Pulling It All Together

Love your stuff, but not how it's arranged? Use these techniques to pull together a look that's delightful to live in.
A subtle off-white shade on the ceiling adds a touch of warmth.

Start by asking yourself how you want to feel when you're in the room, and how you want to use it. These questions might seem obvious, but they're essential. Answer them, and think of your response as the mission statement for your room.

Set the background tone. The deep blue paint on these walls makes a great backdrop for the fabrics and woods of this furniture. The ceiling paint, a light hue with yellow undertones, mirrors the beech wood and gives the room a warm glow.

Place flooring so it helps divide the room into different functions. In the home shown here, a large rug defines the sitting area, while a smaller, bright-color carpet accents the dining niche under the bay window.

Use subtle elements to tie the spaces back together. The rugs overlap, like the floor of a desert tent. The coffee table and sofa fabric feature colors of the same intensity. The blue dining table and alternating blue doors on the storage cabinet exemplify how colors repeat around the room. These cues unify the space even though it's clearly defined for different functions.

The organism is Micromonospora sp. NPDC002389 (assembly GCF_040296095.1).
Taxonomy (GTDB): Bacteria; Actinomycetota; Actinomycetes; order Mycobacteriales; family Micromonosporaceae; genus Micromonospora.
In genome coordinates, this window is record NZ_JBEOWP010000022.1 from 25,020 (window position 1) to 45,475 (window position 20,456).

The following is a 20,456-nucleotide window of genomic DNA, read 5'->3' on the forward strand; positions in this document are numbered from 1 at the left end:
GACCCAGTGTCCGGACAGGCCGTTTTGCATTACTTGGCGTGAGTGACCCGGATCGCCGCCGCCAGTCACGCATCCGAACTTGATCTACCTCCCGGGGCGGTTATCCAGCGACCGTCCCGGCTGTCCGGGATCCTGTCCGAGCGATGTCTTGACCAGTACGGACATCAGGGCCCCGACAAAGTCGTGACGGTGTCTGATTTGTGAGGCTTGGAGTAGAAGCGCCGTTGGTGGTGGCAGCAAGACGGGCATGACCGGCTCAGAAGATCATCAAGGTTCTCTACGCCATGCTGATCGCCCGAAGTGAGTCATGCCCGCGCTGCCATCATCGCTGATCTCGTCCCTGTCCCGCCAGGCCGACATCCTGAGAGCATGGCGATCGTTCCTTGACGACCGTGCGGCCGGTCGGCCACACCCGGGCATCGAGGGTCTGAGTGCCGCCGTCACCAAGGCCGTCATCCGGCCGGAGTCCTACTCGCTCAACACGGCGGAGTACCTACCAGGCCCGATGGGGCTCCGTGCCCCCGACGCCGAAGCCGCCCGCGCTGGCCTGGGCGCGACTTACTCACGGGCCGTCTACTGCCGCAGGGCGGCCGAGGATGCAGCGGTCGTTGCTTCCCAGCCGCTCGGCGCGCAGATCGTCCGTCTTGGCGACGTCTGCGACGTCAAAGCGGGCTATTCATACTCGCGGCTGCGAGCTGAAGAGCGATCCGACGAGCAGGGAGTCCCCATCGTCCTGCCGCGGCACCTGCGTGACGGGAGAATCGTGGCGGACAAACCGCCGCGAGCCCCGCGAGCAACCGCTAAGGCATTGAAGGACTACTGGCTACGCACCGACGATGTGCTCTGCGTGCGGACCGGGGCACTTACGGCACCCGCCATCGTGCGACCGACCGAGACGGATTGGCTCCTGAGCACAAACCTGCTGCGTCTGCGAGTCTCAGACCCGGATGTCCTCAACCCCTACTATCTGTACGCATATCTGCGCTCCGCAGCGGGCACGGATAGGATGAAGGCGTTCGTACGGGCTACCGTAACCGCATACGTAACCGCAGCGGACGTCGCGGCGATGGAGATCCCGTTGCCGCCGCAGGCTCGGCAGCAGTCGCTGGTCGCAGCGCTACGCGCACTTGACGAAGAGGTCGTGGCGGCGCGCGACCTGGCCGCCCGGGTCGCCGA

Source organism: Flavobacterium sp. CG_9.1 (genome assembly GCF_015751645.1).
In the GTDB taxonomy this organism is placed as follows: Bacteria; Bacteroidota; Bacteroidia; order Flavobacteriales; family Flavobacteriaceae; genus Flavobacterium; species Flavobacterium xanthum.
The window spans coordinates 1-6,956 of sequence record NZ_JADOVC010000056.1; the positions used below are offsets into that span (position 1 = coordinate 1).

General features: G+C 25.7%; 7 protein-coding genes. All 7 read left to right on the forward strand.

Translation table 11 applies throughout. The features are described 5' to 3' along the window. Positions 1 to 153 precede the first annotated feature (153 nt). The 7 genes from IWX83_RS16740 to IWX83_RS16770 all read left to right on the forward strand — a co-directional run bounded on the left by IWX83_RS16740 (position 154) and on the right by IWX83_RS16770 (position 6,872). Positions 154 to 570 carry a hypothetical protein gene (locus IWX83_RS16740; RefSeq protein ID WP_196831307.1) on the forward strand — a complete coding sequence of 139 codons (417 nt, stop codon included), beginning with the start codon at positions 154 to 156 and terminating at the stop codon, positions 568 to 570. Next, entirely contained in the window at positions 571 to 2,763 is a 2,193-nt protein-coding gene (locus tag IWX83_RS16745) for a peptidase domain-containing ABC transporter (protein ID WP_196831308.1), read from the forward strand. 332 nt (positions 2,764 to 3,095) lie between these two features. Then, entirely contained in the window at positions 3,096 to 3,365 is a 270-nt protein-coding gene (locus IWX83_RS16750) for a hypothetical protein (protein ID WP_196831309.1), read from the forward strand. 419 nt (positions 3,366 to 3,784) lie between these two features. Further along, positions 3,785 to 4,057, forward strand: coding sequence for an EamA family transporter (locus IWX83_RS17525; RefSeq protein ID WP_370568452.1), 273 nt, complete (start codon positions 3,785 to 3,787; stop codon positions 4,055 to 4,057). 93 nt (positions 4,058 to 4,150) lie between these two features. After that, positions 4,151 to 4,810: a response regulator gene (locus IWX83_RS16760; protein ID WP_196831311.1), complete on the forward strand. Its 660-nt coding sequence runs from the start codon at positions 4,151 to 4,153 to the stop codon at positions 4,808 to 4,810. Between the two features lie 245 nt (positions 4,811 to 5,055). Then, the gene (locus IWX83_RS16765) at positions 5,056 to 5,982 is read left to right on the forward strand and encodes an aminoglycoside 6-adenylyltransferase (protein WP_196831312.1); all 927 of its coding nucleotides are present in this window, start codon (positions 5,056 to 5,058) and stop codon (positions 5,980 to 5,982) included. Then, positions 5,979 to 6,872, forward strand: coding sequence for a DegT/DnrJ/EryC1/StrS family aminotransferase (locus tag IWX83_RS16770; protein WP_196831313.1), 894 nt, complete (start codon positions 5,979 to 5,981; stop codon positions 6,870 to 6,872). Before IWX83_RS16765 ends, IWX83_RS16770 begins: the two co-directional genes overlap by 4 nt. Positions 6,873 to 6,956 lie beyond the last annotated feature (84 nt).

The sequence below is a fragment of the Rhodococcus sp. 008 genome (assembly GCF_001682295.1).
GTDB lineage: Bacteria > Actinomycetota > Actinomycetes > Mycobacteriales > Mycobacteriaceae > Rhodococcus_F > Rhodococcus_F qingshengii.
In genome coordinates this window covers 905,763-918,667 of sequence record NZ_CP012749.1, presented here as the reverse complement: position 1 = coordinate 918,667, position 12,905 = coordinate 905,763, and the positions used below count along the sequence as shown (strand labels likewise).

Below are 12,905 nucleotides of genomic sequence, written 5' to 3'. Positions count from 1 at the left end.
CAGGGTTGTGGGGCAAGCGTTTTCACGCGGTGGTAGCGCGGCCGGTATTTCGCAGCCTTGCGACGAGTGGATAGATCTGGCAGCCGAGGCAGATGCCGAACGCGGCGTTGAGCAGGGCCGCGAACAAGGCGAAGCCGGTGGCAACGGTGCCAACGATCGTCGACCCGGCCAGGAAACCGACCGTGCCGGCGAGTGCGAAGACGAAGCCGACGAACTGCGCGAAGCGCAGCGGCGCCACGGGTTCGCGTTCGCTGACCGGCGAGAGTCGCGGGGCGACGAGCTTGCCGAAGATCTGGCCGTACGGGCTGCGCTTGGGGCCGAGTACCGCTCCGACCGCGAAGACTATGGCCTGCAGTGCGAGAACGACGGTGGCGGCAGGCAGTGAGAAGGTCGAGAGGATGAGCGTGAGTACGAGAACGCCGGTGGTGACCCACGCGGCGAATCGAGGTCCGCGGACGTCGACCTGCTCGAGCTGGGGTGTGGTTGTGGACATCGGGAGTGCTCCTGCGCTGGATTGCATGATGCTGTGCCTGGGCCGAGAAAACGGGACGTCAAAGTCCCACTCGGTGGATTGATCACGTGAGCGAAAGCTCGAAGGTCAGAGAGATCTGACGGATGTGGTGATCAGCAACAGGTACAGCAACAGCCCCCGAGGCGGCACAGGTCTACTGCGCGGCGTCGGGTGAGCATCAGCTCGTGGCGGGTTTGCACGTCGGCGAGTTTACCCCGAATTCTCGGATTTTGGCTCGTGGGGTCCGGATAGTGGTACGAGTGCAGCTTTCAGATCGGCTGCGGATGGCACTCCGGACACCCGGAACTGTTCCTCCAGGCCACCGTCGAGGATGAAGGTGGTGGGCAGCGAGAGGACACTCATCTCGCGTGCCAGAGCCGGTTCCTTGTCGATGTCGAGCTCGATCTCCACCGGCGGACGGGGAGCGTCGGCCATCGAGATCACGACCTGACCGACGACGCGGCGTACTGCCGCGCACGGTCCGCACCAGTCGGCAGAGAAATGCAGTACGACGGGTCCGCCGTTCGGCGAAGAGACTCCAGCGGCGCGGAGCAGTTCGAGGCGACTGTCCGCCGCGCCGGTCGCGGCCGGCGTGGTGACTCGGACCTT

Two wood tones and textured fabrics add contrast and interest.

Repeat the main lines. One approach to decorating is to feature an element that keeps repeating. Don't be afraid to take a plunge with an item you really like.

In many of the artwork displays, straight lines follow straight lines. The artwork over the cabinets, for example, is hung from a standard curtain rod, and the frames are suspended from loops of bead chain. Again, parallel lines follow parallel lines.

Wedged into a bump-out, the dining spot is like that great corner table at a restaurant.

Souvenirs are a great source of accessories. The residents of this apartment have candlesticks from Amsterdam, coffeepots from the Middle East, and masks from all over the world.

The masks line the bay window ledge and are displayed in a museum manner on CD boxes. Some masks stand on their own, a couple had to be helped with tacky wax, and one kept falling over until it was tied to a can of soup. Don't be afraid of cheap tricks like that; do whatever works to get the look you want.

As you climb the stairs, so do these frames.

Avoid a cluttered look. When a room doesn't have much architectural detail, one trick to make it feel luxurious is to use more things -- more furniture, more accessories. However, that can be a runaway train.

To keep things from becoming overwhelming, try to line things up, like the metal frames that wind up the steps. Filled with black-and-white postcards, a repeated element such as this adds dramatic impact.

Editing is very important. After your room is the way you think you want it, step back a bit, take a break, and then edit and rearrange until things feel right. Above all, don't be afraid to take a risk, trust your instinct, and have fun.

How to Arrange Artwork


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